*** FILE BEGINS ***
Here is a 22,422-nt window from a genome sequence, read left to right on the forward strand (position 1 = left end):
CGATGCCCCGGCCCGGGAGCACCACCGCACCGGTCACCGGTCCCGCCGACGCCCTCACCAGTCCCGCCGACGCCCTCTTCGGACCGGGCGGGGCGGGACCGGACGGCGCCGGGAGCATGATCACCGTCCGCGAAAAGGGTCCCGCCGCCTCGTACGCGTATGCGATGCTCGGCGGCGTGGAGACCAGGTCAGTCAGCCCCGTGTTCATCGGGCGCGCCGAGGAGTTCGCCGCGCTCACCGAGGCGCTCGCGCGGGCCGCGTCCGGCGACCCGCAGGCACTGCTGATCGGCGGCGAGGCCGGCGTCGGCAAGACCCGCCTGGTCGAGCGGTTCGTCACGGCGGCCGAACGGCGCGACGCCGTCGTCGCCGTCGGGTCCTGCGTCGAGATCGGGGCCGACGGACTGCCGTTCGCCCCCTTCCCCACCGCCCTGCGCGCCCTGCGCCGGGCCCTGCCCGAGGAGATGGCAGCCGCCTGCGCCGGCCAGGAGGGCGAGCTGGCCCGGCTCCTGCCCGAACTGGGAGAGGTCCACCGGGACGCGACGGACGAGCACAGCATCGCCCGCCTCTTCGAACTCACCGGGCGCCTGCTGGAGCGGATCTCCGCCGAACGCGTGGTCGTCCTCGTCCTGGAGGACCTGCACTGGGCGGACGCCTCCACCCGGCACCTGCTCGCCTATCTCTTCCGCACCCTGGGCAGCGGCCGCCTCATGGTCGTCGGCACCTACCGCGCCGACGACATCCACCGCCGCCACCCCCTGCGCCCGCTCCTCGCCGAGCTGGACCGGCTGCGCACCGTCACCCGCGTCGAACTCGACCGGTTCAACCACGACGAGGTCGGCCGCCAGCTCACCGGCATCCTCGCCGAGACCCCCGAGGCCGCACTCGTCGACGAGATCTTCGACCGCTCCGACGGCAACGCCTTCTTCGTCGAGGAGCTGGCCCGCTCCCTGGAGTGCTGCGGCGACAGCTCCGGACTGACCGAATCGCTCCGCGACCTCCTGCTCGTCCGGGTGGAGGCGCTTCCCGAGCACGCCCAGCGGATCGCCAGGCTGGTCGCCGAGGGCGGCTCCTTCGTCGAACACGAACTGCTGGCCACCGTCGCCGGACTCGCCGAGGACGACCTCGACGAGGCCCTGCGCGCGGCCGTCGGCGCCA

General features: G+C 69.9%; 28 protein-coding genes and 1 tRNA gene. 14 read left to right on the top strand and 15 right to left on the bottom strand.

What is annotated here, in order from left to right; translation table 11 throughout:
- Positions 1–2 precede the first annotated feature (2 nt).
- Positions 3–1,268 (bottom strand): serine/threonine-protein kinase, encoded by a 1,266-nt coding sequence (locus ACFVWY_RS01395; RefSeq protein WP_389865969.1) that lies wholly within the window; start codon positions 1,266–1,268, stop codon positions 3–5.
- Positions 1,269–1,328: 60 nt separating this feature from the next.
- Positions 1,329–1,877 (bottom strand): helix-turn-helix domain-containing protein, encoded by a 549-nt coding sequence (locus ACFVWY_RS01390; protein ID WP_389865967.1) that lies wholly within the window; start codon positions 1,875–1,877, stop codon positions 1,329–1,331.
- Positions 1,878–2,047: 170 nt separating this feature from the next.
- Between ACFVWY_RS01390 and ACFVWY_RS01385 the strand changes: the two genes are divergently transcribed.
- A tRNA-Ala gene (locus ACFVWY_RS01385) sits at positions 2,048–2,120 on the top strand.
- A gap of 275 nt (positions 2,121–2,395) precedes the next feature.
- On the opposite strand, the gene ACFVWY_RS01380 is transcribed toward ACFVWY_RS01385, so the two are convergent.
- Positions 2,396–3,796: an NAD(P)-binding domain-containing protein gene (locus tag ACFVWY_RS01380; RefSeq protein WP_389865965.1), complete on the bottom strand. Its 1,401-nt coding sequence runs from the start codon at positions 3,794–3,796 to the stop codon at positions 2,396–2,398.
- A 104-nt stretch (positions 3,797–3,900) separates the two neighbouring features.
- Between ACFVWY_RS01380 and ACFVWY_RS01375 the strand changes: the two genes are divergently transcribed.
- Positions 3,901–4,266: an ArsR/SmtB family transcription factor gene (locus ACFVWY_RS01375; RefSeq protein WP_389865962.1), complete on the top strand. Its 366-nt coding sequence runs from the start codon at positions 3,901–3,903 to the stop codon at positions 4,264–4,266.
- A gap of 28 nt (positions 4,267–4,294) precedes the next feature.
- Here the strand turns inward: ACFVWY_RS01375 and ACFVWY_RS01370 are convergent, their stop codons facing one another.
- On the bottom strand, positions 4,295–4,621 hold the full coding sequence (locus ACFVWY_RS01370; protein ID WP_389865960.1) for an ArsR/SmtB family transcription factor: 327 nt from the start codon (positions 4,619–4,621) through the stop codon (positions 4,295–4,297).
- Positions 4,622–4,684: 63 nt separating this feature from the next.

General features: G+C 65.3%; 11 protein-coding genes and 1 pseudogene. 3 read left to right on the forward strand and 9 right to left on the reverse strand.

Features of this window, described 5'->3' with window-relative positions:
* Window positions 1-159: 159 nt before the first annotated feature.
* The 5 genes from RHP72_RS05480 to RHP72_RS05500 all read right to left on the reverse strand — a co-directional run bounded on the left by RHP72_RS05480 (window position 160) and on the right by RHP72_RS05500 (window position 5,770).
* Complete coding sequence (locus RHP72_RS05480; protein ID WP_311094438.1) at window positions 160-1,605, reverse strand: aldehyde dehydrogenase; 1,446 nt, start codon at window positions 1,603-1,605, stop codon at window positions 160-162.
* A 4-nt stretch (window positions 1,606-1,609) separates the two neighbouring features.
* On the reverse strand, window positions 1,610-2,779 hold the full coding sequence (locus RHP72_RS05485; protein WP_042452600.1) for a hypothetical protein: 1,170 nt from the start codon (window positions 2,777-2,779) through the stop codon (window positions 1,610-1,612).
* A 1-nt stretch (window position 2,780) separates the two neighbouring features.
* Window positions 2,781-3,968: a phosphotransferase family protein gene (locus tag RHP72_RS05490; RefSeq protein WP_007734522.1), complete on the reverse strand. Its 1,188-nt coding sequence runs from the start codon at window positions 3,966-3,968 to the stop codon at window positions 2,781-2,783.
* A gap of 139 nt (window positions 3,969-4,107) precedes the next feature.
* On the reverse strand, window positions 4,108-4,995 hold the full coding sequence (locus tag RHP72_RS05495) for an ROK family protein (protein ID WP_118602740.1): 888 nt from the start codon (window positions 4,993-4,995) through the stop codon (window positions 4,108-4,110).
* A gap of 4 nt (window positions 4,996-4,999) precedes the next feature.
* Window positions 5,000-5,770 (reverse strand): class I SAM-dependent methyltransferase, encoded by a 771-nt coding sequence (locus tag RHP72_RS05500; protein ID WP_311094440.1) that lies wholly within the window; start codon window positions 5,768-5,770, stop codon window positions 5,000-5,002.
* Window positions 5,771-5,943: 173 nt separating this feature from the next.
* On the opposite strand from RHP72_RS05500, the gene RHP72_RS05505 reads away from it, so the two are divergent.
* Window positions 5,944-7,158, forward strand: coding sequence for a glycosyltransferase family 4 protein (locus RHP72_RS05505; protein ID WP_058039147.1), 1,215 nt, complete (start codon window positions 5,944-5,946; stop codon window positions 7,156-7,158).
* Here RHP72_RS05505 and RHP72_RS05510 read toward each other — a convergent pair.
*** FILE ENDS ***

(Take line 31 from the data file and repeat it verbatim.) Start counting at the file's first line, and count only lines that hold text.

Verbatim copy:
* A gap of 139 nt (window positions 3,969-4,107) precedes the next feature.